5. #5
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    Well I agree with Chris that it’s vital to learn as many classic licks as possible, especially in blues where certain solo ideas & phrases have become almost essential knowledge, as if they were specific “tricks” that everyone “must” know (& not always easy to “perfect”, as distinct from merely “approximate”).

    However, I think it’s important not just to learn those licks in isolation, but instead to learn them in context of what key they’re in, what scales they’re from, & what chords they’re being used against. That way you don’t just have a bunch of isolated licks, but instead you have a good idea of how & where those licks can be used in your own music/playing ...that will make it much easier to create your own variations & improvisations of those licks when jamming over various chords. Oh,...when I say "learn loads of licks", I don't mean just very short isolated pharses...learn complete songs note-for-note, you'll learn much more about blues licks that way.

    I’m probably unusual in not rating Hendrix highly as a player (great writing though), but clearly most guys do rate Hendrix highly & if Lotus likes him then he’s in good company. However, Hendrix was not really a blues player, at least not on record. Yes, Red House is a blues number, & yes he certainly knew some blues classics like Killing Floor & Smokestack Lightning, but all his early recordings were solidly into the area of psychedelic rock.

    In fact that mid 1960’s UK blues movement only lasted a year or two before transforming into psychedelic rock and progressive rock. Clapton himself went that way with Cream from late 66, ditto Deep Purple and Led Zeppelin etc. Fleetwood Mac were initially quite bluesy with Peter Green, but when he left they moved more towards “pop”. Jeff Beck only flirted very briefly with a purer blues approach, but by later 67-68 he was clearly moving into the jazzier fusion style that he still uses today. Nowadays you can of course find plenty of guys who’ve returned to blues styles, or else moved in jazzier forms of blues, and of course almost all rock, metal & shred etc. includes loads of blues licks (jazz too probably, though I’m no expert on that).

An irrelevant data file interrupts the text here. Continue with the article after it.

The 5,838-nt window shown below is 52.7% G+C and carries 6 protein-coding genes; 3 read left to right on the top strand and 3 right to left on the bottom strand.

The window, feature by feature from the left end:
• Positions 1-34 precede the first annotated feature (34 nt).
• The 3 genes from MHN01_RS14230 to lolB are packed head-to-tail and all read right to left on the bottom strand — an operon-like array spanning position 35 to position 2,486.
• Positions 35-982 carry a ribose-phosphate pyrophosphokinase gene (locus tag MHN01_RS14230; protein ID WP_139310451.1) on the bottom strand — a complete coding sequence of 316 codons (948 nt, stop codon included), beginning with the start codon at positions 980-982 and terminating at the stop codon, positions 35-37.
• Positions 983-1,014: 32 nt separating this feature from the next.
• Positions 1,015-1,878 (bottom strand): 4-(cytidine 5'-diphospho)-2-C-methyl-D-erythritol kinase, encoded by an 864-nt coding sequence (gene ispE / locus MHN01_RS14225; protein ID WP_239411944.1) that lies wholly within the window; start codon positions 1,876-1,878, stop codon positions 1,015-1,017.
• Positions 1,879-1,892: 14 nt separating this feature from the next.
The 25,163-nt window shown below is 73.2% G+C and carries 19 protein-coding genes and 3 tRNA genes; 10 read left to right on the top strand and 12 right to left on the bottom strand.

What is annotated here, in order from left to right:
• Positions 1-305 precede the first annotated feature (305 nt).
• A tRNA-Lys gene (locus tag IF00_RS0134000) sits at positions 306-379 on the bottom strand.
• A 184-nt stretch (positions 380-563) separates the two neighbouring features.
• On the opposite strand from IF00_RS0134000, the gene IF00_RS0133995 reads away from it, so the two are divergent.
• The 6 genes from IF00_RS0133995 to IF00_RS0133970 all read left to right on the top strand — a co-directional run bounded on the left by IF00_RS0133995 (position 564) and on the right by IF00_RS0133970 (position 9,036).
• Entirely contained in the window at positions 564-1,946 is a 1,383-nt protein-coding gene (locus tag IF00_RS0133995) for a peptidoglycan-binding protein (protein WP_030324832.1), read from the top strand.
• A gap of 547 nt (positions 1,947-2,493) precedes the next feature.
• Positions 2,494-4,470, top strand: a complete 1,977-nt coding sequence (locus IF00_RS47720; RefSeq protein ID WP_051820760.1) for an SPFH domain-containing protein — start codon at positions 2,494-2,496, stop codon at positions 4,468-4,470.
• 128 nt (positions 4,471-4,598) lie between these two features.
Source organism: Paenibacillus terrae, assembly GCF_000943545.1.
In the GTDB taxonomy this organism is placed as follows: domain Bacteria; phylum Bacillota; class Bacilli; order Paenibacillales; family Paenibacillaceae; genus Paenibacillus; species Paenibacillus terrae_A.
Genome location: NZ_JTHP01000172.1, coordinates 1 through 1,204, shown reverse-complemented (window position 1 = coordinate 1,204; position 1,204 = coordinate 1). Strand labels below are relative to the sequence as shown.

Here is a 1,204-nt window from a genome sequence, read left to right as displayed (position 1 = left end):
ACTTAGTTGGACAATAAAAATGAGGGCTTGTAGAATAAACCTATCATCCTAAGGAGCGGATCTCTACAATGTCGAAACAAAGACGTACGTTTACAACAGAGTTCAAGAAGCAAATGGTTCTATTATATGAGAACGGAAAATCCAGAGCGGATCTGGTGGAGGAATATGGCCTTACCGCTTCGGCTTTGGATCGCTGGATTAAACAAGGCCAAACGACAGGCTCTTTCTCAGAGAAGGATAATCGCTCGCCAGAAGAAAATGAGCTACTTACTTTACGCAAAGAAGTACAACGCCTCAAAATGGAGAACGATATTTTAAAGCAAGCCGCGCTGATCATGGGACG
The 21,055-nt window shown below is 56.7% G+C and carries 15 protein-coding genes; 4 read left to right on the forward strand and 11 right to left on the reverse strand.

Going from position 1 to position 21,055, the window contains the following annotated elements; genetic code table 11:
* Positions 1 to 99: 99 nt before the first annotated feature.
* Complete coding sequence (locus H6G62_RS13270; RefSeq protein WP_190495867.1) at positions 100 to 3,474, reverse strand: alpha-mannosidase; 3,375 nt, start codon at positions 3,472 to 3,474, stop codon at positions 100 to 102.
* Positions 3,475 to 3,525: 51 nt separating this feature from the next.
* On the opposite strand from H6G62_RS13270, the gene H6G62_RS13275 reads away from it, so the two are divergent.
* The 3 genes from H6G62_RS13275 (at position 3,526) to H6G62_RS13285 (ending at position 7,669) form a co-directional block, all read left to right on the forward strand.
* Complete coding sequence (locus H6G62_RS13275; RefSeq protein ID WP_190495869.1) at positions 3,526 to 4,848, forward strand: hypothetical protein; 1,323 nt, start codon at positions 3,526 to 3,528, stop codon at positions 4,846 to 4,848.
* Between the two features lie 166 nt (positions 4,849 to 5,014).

Lotus mentioned “repetition”, but in fact repetition is a vital element of music construction – without repetition your listeners will quickly become very confused about what you’re actually trying to do ... the usual thing to do is to use repetition with “variation” and with elements of “surprise”.

    I’ve mentioned a “certain” record & it’s associated songbook/CD several times before lol…and obviously that would be my main source if I wanted to learn really solid electric blues stuff, but apart from that I also like Robben Ford’s jazzy style of blues, for which he a nice short instruction book inc.CD called simply “Blues For Guitar” (Hal Leonard)… and for a more in-depth look at the jazzier aspects of his style he has a neat DVD called “The Blues & Beyond” (not for beginners!…and pricey too lol!).

    Ian.
    Last edited by Crossroads; 06-10-2007 at 06:26 PM.

  6. #6
    SubterraneanHomesickAlien DuB's Avatar
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    Lots of good suggestions here, only one thing I would add:
    When you go out and start copying every blues lick in sight (as you should), do it all by ear!!!
    This is important. You have to train your ear. Someone mentioned that the reason Hendrix's playing always sounds original is because he had moved past playing licks and could "spontaneous create and react with his instrument." In other words, he had a very highly developed ear - any obscure lick or ****ed-up sound he heard in his head, he could instantly recreate with his guitar. This is the goal that you (and indeed all improvisers) should strive for. To achieve this, aside from learning tons of music by ear, the bottom half of this Tom Hess article lists many ways to train your ear - you should use them all. And especially do not neglect the exercises that involve singing. Singing is sort of the "big secret" behind developing your ear. Good luck and happy practicing .

  7. #7
    IbreatheMusic Author ChrisJ's Avatar
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    Dub says something important here. I became a much better guitarist, or should I say musician when I started singing in my band. Singing really helped me connect to the instrument. When you think about it though it becomes obvious. The guitar has taken the forefront of music these days but in all reality it started out as an instrument for accompaniment. In other words, you played it so you could sing. Regardless, the ears and instrument have to work together and singing is a good way to get this to happen. Even if you have a lame voice, at least try playing your guitar and singing a bit. You may be surprised....

    -Chris